In scenes laced with cheeky humor and song, clues are dropped and a minor bit of tension raised as the story leads up to Drood’s disappearance. Then more revelations are made as an obviously-disguised person appears as private eye Dick Datchery. But soon, the lights go up as the Chairman notes that this is as far as the Dickens text goes. Who’s who and what’s what? Time to vote! (Note this election is not rigged; any of several suspects could be selected and can be different from one performance to the next.)

Performances are great all around. Lancaster is an excellent guide, while Collins holds the center well. Meanwhile, Olson plays a cruel maniac so well, it just seems too obvious to consider him the killer! The show has a great music hall feel, with the musicians at the back of center stage, and appropriate look thanks to designer P. Bernard Killian, complemented by costumes by Stephen Hollenbeck.

I’ve used “fun” a lot to describe recent plays, but it certainly applies here in a style that feels more intimate and engaging for the audience in the Studio Theater’s black-box style space. As one only has to applaud their choice or turn in a ballot from a pre-printed list, it’s not too involved an “audience participation” situation, yet you do feel like part of the festivities, making for a fully satisfying theatrical experience – even if your candidate for murderer doesn’t get chosen.

Get information and tickets at www.atistage.org or thecenterpresents.org.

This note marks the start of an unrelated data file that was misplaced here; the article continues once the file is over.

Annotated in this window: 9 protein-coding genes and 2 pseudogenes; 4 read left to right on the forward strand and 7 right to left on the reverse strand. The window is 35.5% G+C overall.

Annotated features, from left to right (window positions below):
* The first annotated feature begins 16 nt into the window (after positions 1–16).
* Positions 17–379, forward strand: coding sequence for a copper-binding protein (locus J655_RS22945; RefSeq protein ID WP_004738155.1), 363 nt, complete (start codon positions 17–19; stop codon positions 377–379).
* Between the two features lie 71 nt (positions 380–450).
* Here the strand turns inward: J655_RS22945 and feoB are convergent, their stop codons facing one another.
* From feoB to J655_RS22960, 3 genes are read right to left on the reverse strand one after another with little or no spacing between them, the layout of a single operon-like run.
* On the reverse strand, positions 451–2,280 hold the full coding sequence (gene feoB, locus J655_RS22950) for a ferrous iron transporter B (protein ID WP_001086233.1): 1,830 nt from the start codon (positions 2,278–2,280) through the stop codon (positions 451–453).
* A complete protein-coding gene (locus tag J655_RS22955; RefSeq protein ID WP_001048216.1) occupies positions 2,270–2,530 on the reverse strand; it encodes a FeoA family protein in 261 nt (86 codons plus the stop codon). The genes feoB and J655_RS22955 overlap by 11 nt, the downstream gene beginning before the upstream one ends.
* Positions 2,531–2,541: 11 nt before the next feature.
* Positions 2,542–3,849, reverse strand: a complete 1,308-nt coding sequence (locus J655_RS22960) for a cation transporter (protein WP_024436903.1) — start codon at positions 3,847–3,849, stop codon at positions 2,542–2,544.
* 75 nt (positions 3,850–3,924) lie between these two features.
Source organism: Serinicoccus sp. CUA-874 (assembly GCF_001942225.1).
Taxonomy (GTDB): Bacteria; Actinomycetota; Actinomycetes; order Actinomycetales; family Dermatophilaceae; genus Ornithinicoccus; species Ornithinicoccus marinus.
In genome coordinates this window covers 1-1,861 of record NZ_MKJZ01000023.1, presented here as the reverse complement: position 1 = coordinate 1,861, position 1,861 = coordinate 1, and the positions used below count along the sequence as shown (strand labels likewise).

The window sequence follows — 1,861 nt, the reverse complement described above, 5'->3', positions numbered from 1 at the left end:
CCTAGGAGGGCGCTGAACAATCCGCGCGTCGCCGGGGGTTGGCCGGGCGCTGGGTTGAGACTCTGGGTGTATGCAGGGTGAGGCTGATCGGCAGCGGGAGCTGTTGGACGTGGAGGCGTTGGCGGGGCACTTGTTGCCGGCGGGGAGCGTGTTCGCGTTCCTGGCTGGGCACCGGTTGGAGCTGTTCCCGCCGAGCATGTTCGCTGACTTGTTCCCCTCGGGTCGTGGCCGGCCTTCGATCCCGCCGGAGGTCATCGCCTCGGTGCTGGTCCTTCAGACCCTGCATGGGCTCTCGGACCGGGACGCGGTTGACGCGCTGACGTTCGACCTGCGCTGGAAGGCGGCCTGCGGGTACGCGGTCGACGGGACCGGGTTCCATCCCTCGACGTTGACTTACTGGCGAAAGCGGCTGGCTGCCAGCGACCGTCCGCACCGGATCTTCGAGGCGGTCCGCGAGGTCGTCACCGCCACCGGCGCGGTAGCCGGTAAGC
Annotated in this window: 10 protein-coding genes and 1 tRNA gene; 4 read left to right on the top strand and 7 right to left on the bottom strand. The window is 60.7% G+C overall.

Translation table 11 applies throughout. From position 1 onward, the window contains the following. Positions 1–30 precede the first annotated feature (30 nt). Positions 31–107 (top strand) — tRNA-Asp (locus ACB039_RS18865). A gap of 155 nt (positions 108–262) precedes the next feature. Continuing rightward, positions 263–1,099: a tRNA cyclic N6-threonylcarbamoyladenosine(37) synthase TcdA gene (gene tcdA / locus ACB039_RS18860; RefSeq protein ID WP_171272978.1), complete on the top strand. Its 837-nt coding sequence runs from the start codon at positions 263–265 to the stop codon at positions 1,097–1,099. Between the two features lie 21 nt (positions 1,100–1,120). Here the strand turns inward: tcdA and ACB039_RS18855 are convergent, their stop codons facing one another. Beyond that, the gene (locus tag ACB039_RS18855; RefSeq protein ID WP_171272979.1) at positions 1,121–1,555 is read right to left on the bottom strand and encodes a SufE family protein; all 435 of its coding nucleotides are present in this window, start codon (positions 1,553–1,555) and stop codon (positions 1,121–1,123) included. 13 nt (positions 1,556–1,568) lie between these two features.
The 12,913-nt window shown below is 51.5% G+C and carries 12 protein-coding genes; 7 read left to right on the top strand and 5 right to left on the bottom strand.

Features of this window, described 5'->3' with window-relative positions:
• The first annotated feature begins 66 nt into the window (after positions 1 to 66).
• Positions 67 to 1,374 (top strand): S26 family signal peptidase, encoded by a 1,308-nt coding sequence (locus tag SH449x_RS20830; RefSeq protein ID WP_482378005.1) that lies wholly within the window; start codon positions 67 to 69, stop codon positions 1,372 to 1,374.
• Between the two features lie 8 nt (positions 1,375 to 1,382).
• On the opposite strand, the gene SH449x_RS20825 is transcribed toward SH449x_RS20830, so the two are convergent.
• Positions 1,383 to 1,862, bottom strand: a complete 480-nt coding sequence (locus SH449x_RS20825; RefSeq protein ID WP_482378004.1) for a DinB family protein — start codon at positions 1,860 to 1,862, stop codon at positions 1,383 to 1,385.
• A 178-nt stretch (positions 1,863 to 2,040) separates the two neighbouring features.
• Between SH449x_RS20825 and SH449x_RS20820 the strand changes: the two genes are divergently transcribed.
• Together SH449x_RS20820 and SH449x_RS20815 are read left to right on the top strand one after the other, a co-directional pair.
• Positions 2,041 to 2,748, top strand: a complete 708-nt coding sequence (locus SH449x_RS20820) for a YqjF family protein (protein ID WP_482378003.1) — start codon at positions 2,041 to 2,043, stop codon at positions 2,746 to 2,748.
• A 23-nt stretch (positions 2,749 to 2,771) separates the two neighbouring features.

Civic hosts Christie’s deadly countdown

By John Lyle Belden

Set in the intimate confines of the Studio Theater, rather than its regular stage next door, the Booth Tarkington Civic Theatre invites you to look in on a classic mystery: See those 10 people at the party? They are all guilty of something, and one by one they will die. Who will be standing at the end? Are you sure you know?

The Civic presents Agatha Christie’s “And Then There Were None.” Director Charles Goad (who we are more used to seeing on the stage than behind it) has trusted his talented cast the freedom to bring out the dark humor in the play’s growing suspense. Even when a character is one you wouldn’t mind seeing become the next victim of “Mr. Unknown,” he or she is presented in an entertaining manner.

Matt Anderson and Christy Walker sharply portray the domestics who literally help set the scene in a fine house on an island off the English coast. Vera (Carrie Schlatter at her steadily unraveling best) thought this was just a job opportunity. Army Cpt. Lombard (Joshua Ramsey as a unflappable man proud of all his qualities, good and bad) was advised to bring his revolver, just in case. Anthony (Bradford Reilly, doing upper-class spoiled well) is up for any kind of adventure. Mr. Daniels – or is that Blore? – (Steve Kruze, working the fine line between gruffness and guilt) was, or is, a cop – making him impossible to trust. Retired Gen. MacKenzie (Tom Beeler, showing mastery of a subtle character) can see this for the final battle it is. Emily (Christine Knuze, working a stiff upper lip that could break glass) is as sure of her own innocence as she is of everyone else’s immorality. Dr. Armstrong (David Wood, becoming even more likable as we find the man’s flaws) feels he could really use a drink, though he doesn’t dare. And prominent judge Sir William Wargrave (David Mosedale in top form) knows a thing or two about unnatural death, having sentenced so many to the gallows.